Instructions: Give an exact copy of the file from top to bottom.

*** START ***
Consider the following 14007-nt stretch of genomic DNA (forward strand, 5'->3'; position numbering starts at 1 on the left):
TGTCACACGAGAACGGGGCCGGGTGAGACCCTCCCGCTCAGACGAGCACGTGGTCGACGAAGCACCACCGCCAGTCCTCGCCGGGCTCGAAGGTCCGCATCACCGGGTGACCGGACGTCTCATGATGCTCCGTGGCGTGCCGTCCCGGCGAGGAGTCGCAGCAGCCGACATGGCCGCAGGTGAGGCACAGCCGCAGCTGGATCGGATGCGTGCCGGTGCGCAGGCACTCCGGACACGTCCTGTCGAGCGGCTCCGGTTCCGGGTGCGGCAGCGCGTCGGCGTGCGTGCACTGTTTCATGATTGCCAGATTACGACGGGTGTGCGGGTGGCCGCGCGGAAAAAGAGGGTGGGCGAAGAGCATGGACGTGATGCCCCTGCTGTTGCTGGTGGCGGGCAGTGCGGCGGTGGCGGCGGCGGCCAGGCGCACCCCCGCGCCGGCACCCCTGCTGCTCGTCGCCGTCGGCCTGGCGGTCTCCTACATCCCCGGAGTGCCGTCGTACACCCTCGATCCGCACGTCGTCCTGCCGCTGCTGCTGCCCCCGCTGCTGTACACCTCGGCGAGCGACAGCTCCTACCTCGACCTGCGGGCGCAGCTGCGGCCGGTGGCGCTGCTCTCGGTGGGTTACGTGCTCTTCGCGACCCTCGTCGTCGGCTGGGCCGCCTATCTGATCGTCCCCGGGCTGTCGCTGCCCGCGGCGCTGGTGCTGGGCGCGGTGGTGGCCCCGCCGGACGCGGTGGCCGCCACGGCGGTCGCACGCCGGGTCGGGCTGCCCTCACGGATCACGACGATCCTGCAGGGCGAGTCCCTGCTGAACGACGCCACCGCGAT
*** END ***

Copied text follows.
Consider the following 14007-nt stretch of genomic DNA (forward strand, 5'->3'; position numbering starts at 1 on the left):
TGTCACACGAGAACGGGGCCGGGTGAGACCCTCCCGCTCAGACGAGCACGTGGTCGACGAAGCACCACCGCCAGTCCTCGCCGGGCTCGAAGGTCCGCATCACCGGGTGACCGGACGTCTCATGATGCTCCGTGGCGTGCCGTCCCGGCGAGGAGTCGCAGCAGCCGACATGGCCGCAGGTGAGGCACAGCCGCAGCTGGATCGGATGCGTGCCGGTGCGCAGGCACTCCGGACACGTCCTGTCGAGCGGCTCCGGTTCCGGGTGCGGCAGCGCGTCGGCGTGCGTGCACTGTTTCATGATTGCCAGATTACGACGGGTGTGCGGGTGGCCGCGCGGAAAAAGAGGGTGGGCGAAGAGCATGGACGTGATGCCCCTGCTGTTGCTGGTGGCGGGCAGTGCGGCGGTGGCGGCGGCGGCCAGGCGCACCCCCGCGCCGGCACCCCTGCTGCTCGTCGCCGTCGGCCTGGCGGTCTCCTACATCCCCGGAGTGCCGTCGTACACCCTCGATCCGCACGTCGTCCTGCCGCTGCTGCTGCCCCCGCTGCTGTACACCTCGGCGAGCGACAGCTCCTACCTCGACCTGCGGGCGCAGCTGCGGCCGGTGGCGCTGCTCTCGGTGGGTTACGTGCTCTTCGCGACCCTCGTCGTCGGCTGGGCCGCCTATCTGATCGTCCCCGGGCTGTCGCTGCCCGCGGCGCTGGTGCTGGGCGCGGTGGTGGCCCCGCCGGACGCGGTGGCCGCCACGGCGGTCGCACGCCGGGTCGGGCTGCCCTCACGGATCACGACGATCCTGCAGGGCGAGTCCCTGCTGAACGACGCCACCGCGAT